Rebecca Alban Hoffberger is the visionary behind the American Visionary Art Museum in Baltimore. (André Chung/For The Washington Post)

It is 8 p.m. on an October Friday and 63-year-old American Visionary Art Museum director Rebecca Alban Hoffberger is hugging her way around the second floor of the museum she founded, past the giant metallic-on-the-outside, furry-on-the-inside head, past the stunning life-size drawing of a child whose hair is draped in butterflies, past the house dreamed up by a man trapped for 41 years in solitary confinement.

Hug. Step, step. Hug. She doesn’t get far before another friend appears, though to be honest, even total strangers are likely to get an embrace, which might end with Hoffberger holding the hug-ee’s hand as she listens intently to their questions and ruminations on the art all around.

She has just opened “The Big Hope Show,” which she curated and which the museum calls an “unabashedly idealistic art exhibition that champions the radiant and transformative power of hope.”

You could probably say something similar about Hoffberger. After all, who other than the unabashedly idealistic and hopeful would have built this delightfully funky monument to self-taught artists — home to “intuitive creative invention and grass-roots genius,” in AVAM speak. She has discovered — and helped give legacy to — artists from the eccentric to the mad, from the spiritual to the comical. Exhibit themes have ranged from love to water to doomsday to all things round. To smiling.

Though the museum opened in November 1995 — it celebrates its 20th anniversary this month — the seed was planted a decade before, when Hoffberger (then Puharich) was development director for a hospital program that assisted the mentally ill. Intrigued by the wisdom she encountered in people with chronic mental illness and spurred by a desire to “transcend narrow labeling of human beings,” Hoffberger set out to create an institution that would champion the creative works of the self-taught artist.

She had landed in the hospital job on a path that had taken a few unconventional hops. Growing up in a middle-class Baltimore County neighborhood, Hoffberger was accepted to college at 15, but at 17 moved to Paris to become the first American apprentice to mime Marcel Marceau. By 19 she’d married a ballet dancer and co-founded a dance studio. The marriage didn’t last but produced Hoffberger’s first child, a daughter. Back in the United States, she consulted for nonprofits, helped establish hospitals in Nigeria, then studied folk medicine in Mexico, where she remarried and had another daughter before the marriage ended.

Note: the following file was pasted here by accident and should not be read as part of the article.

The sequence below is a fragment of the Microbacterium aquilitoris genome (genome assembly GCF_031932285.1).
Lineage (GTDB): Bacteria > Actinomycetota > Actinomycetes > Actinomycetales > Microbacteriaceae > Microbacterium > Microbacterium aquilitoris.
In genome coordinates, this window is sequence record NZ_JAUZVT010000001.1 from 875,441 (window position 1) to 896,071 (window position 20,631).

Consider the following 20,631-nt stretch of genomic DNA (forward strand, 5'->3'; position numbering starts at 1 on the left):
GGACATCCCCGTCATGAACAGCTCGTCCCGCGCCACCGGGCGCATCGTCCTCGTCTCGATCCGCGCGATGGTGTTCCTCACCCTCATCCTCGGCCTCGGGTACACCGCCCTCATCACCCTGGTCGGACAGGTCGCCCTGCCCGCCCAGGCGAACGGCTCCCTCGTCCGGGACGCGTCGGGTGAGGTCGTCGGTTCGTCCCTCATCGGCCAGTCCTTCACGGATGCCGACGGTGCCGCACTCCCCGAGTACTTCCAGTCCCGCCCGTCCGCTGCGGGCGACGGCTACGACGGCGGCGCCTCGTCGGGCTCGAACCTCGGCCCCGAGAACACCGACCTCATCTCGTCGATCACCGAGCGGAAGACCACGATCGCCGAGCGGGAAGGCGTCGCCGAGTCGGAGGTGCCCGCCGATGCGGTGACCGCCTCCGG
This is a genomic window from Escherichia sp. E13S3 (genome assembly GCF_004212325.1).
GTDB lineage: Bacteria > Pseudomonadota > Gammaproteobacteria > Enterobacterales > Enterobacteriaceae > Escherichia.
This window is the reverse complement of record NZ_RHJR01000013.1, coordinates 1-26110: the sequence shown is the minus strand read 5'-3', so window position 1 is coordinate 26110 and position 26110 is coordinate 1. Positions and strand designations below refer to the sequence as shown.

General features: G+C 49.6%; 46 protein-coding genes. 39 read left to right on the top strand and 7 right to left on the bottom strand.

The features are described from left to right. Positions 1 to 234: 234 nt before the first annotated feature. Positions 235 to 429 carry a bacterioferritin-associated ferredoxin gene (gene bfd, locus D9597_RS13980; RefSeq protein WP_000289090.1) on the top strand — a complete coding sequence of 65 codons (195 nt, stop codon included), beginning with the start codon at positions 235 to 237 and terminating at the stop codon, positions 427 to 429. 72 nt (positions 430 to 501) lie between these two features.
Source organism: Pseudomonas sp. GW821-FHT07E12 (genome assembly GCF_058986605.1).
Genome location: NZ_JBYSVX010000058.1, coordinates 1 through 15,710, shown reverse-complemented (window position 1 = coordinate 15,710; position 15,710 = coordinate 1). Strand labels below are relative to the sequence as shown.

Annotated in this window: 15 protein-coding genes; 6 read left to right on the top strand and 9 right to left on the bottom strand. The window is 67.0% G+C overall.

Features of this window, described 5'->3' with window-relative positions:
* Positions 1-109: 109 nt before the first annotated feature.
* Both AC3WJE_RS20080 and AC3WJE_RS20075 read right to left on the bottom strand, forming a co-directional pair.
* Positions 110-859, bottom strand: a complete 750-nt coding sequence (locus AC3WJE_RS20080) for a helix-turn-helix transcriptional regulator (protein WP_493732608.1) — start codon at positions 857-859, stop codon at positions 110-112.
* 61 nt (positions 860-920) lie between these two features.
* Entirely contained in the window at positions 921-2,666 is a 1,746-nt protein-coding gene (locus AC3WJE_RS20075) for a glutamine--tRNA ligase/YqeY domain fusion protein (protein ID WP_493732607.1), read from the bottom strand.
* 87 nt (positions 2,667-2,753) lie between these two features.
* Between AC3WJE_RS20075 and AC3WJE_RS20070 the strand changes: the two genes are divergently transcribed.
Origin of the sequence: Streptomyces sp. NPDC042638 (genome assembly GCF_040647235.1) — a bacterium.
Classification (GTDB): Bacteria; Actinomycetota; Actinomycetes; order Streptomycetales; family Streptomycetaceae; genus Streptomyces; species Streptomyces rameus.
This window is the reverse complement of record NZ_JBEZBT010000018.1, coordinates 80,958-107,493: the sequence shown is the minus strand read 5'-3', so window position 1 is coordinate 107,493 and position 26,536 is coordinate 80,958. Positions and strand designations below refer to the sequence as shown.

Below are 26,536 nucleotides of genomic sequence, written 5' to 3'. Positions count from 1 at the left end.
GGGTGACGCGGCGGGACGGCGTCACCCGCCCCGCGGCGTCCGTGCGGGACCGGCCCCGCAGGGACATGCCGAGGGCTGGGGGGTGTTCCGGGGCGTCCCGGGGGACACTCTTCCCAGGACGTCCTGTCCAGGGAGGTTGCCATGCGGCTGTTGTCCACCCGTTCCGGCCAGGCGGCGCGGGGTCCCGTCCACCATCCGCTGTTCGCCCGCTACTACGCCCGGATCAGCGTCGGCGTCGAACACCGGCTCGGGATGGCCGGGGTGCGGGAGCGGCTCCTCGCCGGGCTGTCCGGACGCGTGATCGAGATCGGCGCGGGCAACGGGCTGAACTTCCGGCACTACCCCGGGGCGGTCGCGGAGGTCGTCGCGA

As she took the first steps toward her future museum, she was only in her early 30s, but “she had a vision for this museum and she never took her eye off it,” says Fred Lazarus, an early board member who for 36 years was president of Maryland Institute College of Art.

Though there were a dozen or so museums in the world devoted to “art brut” (sometimes called “outsider art”; Hoffberger prefers “visionary”), such art was only beginning to be widely embraced. Still, Hoffberger persuaded the city to donate land with a few aging buildings in South Baltimore, then lined up an impressive array of supporters, including U.S. Sen. Barbara Mikulski (D-Md.), who in 1992 secured a congressional resolution naming AVAM the country’s official museum of self-taught artistry.

By then Hoffberger had married local philanthropist and art collector LeRoy Hoffberger, who she says not only helped “paint a vision” for donors but also auctioned his expressionist collection to fund the final dollars needed to break ground. (Though he’s now her ex-husband, Hoffberger considers him a “dear, dear friend.”)

Hoffberger now presides over an operation that runs on a nearly $2.9 million annual budget and employs 61 people, attracts more than 100,000 visitors a year and is debt-free.

Visitors have told her they consider the museum “a healing place,” music to the ears of someone who says she wove “good at every turn into the DNA of the museum,” starting with hiring employees who might otherwise not find work (three of the homeless employees originally hired are still at work today, though Hoffberger says “you’d never know who they are”).

For the city, “the museum has been terrific,” drawing in die-hard art enthusiasts as well as “people who would not necessarily go to a traditional museum,” Lazarus says.

AVAM has distinguished itself through its anthropological approach, says Valérie Rousseau, curator of 20th-century and contemporary art for the American Folk Art Museum in New York, who notes that AVAM’s exhibitions often tackle social or political issues.

“This is really refreshing, to see this material through that angle,” Rousseau says.

For Hoffberger it has been an exhilarating, exhausting two decades. She has had a hand in every exhibition and in procuring the 4,000 works in AVAM’s permanent collection (plus 3,500 more in its libraries and archives).

“It’s like being pregnant with a magnificent baby that never stops nursing,” says Hoffberger.

“If I died tonight I have great faith that it would only go from all the beauty of the foundation of these 20 years to greater strength.”

On the following pages are the stories of four artists whose lives and works have intersected with Hoffberger.

The late Gerald Hawkes, who worked with matchsticks, turned his anger at the world into art. (André Chung/For The Washington Post)

Gerald Hawkes

When AVAM opened, it was only fitting that artist Gerald Hawkes would be the first person to walk through its doors. He’d been with Hoffberger when she headed to Annapolis to secure funding from state legislators: Hoffberger trailing a Radio Flyer wagon with the architectural model for the museum; Hawkes toting an impressively pretty briefcase made of matchsticks glossed in a polyurethane coat. “He would show the legislators how it came apart and became a backgammon board,” Hoffberger says, still marveling at the ingenuity. “They would be amazed.”